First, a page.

The Sciences

A trillion and five moons

Bad AstronomyBy Phil PlaitSep 13, 2011 1:45 PM

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On July 29, 2011, the unending dance of Saturn's moons lined them up perfectly for a stunning view by the Cassini spacecraft: five moons arrayed for your pleasure:

[Click to embiggen.] From left to right that's Janus, Pandora (in the rings), Enceladus, Mimas, and Rhea. Perspective plays a role here; Rhea is three times bigger than Enceladus, but was much closer to Cassini when this picture was taken, so it looks even bigger. But the moons themselves are so different from each other! Janus is a lump, too small to have enough gravity to crush itself into a sphere. Enceladus is mostly ice, so it appears very bright in this image compared to its rocky siblings. You can just barely see part of the monster crater Herschel peeking out of the dark side of Mimas, while Rhea is peppered with smaller craters. And Pandora orbits inside Saturn's rings themselves, its meager gravity enough to entrain the particles in the thin F ring and keep it in place. And, of course, the rings themselves, composed of countless tiny ice crystals. Over millions of years, collisions have ground them into pieces ranging in size from barely big enough to see to perhaps 10 meters across, the volume of a roomy two-car garage. Amazing. And this vista was taken just a couple of weeks after Cassini's seventh anniversary in orbit around Saturn. Even after all that time, and tens of thousands of images, it still has the capability to take our breath away.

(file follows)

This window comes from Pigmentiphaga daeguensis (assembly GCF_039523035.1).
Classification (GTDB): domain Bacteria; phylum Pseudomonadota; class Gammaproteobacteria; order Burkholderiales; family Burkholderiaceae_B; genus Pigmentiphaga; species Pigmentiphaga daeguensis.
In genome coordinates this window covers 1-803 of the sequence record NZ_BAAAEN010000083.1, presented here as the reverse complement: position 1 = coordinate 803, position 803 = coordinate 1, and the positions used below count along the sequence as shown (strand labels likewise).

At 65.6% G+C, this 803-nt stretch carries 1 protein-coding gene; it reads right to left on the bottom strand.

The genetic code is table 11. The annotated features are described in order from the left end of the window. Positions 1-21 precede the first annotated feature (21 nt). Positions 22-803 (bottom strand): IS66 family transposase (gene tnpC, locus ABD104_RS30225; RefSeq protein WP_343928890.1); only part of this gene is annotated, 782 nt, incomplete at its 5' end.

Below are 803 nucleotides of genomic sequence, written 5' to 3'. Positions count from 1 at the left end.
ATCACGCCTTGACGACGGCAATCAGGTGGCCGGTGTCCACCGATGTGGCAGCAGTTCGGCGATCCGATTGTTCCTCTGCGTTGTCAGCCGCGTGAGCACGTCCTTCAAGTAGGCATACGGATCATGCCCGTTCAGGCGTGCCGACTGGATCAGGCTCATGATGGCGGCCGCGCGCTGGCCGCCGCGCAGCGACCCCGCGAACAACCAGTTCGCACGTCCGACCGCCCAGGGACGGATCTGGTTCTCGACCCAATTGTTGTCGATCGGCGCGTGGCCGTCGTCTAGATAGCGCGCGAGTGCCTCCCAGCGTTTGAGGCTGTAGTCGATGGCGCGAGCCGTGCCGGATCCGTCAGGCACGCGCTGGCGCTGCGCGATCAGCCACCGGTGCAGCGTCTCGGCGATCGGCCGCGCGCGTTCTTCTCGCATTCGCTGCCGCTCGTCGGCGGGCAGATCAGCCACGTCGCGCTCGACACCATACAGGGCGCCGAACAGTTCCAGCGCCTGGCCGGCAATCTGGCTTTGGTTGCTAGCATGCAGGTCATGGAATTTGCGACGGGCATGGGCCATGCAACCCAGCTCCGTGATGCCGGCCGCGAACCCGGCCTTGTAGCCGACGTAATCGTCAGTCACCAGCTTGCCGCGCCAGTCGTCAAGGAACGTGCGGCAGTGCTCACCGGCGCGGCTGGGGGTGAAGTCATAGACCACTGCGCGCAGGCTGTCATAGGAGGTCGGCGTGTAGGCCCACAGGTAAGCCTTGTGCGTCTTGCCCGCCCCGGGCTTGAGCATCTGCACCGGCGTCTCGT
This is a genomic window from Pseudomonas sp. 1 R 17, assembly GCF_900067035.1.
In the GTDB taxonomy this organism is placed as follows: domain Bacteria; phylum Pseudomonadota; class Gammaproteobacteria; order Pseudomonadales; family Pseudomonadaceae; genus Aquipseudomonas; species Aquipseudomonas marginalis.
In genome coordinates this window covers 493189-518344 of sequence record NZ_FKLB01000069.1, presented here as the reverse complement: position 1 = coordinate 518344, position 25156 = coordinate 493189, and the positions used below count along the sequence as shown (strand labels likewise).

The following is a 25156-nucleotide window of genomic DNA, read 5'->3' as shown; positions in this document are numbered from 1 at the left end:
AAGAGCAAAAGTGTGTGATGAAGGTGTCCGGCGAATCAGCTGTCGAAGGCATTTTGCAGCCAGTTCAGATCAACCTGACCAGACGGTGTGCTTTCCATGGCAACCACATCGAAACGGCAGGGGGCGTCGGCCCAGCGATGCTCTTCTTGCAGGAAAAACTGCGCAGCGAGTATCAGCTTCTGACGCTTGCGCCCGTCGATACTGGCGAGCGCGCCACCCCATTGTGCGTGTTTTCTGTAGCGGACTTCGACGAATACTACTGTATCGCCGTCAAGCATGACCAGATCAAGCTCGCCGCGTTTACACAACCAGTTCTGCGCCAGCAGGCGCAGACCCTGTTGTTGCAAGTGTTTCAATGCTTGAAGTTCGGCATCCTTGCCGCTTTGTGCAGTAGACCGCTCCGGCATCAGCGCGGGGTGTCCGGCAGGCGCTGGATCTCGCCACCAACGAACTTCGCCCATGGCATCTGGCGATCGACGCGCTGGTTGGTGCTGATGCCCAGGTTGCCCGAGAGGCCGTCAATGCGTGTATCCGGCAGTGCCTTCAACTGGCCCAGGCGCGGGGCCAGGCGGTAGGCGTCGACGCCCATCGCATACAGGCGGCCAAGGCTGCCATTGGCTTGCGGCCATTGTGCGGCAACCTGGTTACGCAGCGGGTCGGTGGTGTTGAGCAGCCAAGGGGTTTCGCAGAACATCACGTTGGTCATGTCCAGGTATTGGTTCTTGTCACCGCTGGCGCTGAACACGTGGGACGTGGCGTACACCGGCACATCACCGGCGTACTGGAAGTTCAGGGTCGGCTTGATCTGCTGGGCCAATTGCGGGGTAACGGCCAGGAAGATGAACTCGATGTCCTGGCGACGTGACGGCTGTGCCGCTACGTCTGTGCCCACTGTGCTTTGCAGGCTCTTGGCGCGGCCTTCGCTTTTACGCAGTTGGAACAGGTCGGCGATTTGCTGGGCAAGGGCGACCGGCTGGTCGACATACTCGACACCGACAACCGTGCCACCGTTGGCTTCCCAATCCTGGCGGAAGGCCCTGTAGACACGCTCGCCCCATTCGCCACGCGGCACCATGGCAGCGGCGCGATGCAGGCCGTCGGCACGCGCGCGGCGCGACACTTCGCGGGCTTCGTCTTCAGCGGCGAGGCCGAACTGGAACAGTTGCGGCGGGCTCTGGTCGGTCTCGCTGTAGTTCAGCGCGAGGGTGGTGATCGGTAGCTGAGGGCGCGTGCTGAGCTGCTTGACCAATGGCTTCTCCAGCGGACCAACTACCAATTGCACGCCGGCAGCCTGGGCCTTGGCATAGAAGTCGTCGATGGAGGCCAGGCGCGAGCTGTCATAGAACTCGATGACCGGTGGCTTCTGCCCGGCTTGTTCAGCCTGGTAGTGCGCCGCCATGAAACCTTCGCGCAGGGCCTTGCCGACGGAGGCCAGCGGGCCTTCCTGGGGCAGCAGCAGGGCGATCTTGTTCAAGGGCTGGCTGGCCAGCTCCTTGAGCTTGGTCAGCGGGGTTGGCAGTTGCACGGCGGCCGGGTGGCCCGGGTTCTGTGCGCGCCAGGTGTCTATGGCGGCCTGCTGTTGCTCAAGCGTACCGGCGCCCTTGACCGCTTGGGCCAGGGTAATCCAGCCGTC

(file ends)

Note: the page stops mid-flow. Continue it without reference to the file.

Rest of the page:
Related posts: - Cassini's Pentaverate - Cassini's slant on the rings - A little weekend Saturn awesomeoness - The real Pandora, and two mooning brothers

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